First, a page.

Justice O’Connor  was also behind “Win the White House” , whose latest edition was recently released. The game has been played already  by  250,000 students in March.  Reflecting the current presidential campaign, students take on the roles of imaginary presidential candidates.  They then learn how to compete in a civil manner against opponents on issues like immigration and gun control.  Teachers who have used “Win the White House”  reported that students experience and understand that candidates often make trade offs in their positions during the campaign.

In one of the most popular iCivics games  “Do I Have a Right?” , there is a law firm that takes constitutional law cases where students play lawyers who argue the cases.  It covers topics that could be current such as a policeman stopping a young person on the street and searching  without giving a reason.  Was that legal or illegal?  Did the young person know his or her rights in that situation?

Justice O’Connor has reached out to former colleagues to join her in iCivics efforts.  Justice Sonia Sotomayor joined the group’s governing board last November.  She said in an interview that she thought “It was brilliant of Justice O’Connor to realize that computer games could be a very successful way to interest kids in civic education.”  She said that  her first interest in the law came from watching “Perry Mason” shows on television.  She described her own visits to the schools now where she encourages students to learn how the government works through iCivics materials in their classes.  She also shared that she has played the games. “They’re fun. I’ve challenged my clerks to play them to see how they do.”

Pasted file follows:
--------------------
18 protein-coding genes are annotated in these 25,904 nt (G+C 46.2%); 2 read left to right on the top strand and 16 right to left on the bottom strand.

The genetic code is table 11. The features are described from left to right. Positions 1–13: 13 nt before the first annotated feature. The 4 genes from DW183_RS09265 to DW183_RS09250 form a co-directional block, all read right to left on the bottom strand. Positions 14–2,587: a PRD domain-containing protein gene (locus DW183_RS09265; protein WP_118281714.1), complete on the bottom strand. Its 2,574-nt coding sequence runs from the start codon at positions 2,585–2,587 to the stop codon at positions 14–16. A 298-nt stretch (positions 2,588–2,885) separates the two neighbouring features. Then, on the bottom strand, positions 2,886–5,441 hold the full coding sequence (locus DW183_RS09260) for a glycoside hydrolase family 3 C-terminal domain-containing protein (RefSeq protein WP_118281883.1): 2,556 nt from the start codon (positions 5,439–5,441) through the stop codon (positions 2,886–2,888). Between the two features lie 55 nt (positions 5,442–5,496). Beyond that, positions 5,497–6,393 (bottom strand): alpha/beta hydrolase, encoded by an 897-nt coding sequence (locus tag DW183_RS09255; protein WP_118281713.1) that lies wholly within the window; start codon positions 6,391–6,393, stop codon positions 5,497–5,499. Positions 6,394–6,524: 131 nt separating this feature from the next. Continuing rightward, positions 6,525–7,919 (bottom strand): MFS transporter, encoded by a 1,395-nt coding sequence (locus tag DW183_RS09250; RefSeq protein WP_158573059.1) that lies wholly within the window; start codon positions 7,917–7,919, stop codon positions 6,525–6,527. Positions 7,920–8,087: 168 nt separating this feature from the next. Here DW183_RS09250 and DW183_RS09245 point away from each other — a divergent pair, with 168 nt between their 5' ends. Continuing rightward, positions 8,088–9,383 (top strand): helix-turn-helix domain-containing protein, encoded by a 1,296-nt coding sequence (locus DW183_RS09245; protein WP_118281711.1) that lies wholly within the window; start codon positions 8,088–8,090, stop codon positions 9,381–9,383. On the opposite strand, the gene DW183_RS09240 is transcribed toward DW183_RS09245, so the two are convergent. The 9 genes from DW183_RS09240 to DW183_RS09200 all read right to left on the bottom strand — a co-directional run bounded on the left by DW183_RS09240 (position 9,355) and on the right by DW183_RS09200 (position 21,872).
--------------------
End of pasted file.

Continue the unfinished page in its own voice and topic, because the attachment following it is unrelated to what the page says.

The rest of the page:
Justice O’Connor  will certainly be in the history books as the first woman appointed to the Supreme Court.  She was also the very important swing vote in “Bush v.Gore”, the Supreme Court case that settled the contested 2,000 presidential election. It was the only time the Supreme Court decided who would be the winner and next President of the United States. However, these days she likes to say that her efforts to encourage students to understand and participate in their government represent her most important legacy.